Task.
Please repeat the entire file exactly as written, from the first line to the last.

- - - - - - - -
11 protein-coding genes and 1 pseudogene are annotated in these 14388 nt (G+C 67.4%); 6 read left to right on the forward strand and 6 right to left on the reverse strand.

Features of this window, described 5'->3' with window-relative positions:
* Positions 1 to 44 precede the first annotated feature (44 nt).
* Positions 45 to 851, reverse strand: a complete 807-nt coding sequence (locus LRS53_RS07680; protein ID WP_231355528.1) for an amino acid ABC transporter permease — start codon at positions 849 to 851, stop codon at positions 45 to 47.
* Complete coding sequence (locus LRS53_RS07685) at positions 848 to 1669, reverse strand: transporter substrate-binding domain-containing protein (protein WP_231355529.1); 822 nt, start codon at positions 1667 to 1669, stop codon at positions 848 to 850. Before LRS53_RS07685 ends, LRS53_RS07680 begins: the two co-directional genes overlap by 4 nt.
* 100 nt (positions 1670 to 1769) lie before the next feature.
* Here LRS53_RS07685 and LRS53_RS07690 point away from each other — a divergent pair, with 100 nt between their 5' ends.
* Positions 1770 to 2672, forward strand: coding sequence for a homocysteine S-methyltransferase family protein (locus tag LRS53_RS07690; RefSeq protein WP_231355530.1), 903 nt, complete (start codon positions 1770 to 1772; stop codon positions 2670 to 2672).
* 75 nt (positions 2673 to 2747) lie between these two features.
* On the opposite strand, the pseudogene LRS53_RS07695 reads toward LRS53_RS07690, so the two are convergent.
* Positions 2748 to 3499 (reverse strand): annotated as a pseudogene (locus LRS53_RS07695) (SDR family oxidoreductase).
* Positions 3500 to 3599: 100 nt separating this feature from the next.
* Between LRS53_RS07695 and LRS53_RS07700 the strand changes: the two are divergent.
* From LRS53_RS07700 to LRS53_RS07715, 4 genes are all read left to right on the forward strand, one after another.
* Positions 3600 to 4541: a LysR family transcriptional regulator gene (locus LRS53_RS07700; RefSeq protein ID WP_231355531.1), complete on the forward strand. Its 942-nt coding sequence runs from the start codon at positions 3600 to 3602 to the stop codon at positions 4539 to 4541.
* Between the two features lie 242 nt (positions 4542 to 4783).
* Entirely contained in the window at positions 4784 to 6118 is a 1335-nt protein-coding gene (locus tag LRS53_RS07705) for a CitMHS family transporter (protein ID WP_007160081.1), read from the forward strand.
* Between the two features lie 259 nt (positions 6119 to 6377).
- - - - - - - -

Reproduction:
11 protein-coding genes and 1 pseudogene are annotated in these 14388 nt (G+C 67.4%); 6 read left to right on the forward strand and 6 right to left on the reverse strand.

Features of this window, described 5'->3' with window-relative positions:
* Positions 1 to 44 precede the first annotated feature (44 nt).
* Positions 45 to 851, reverse strand: a complete 807-nt coding sequence (locus LRS53_RS07680; protein ID WP_231355528.1) for an amino acid ABC transporter permease — start codon at positions 849 to 851, stop codon at positions 45 to 47.
* Complete coding sequence (locus LRS53_RS07685) at positions 848 to 1669, reverse strand: transporter substrate-binding domain-containing protein (protein WP_231355529.1); 822 nt, start codon at positions 1667 to 1669, stop codon at positions 848 to 850. Before LRS53_RS07685 ends, LRS53_RS07680 begins: the two co-directional genes overlap by 4 nt.
* 100 nt (positions 1670 to 1769) lie before the next feature.
* Here LRS53_RS07685 and LRS53_RS07690 point away from each other — a divergent pair, with 100 nt between their 5' ends.
* Positions 1770 to 2672, forward strand: coding sequence for a homocysteine S-methyltransferase family protein (locus tag LRS53_RS07690; RefSeq protein WP_231355530.1), 903 nt, complete (start codon positions 1770 to 1772; stop codon positions 2670 to 2672).
* 75 nt (positions 2673 to 2747) lie between these two features.
* On the opposite strand, the pseudogene LRS53_RS07695 reads toward LRS53_RS07690, so the two are convergent.
* Positions 2748 to 3499 (reverse strand): annotated as a pseudogene (locus LRS53_RS07695) (SDR family oxidoreductase).
* Positions 3500 to 3599: 100 nt separating this feature from the next.
* Between LRS53_RS07695 and LRS53_RS07700 the strand changes: the two are divergent.
* From LRS53_RS07700 to LRS53_RS07715, 4 genes are all read left to right on the forward strand, one after another.
* Positions 3600 to 4541: a LysR family transcriptional regulator gene (locus LRS53_RS07700; RefSeq protein ID WP_231355531.1), complete on the forward strand. Its 942-nt coding sequence runs from the start codon at positions 3600 to 3602 to the stop codon at positions 4539 to 4541.
* Between the two features lie 242 nt (positions 4542 to 4783).
* Entirely contained in the window at positions 4784 to 6118 is a 1335-nt protein-coding gene (locus tag LRS53_RS07705) for a CitMHS family transporter (protein ID WP_007160081.1), read from the forward strand.
* Between the two features lie 259 nt (positions 6119 to 6377).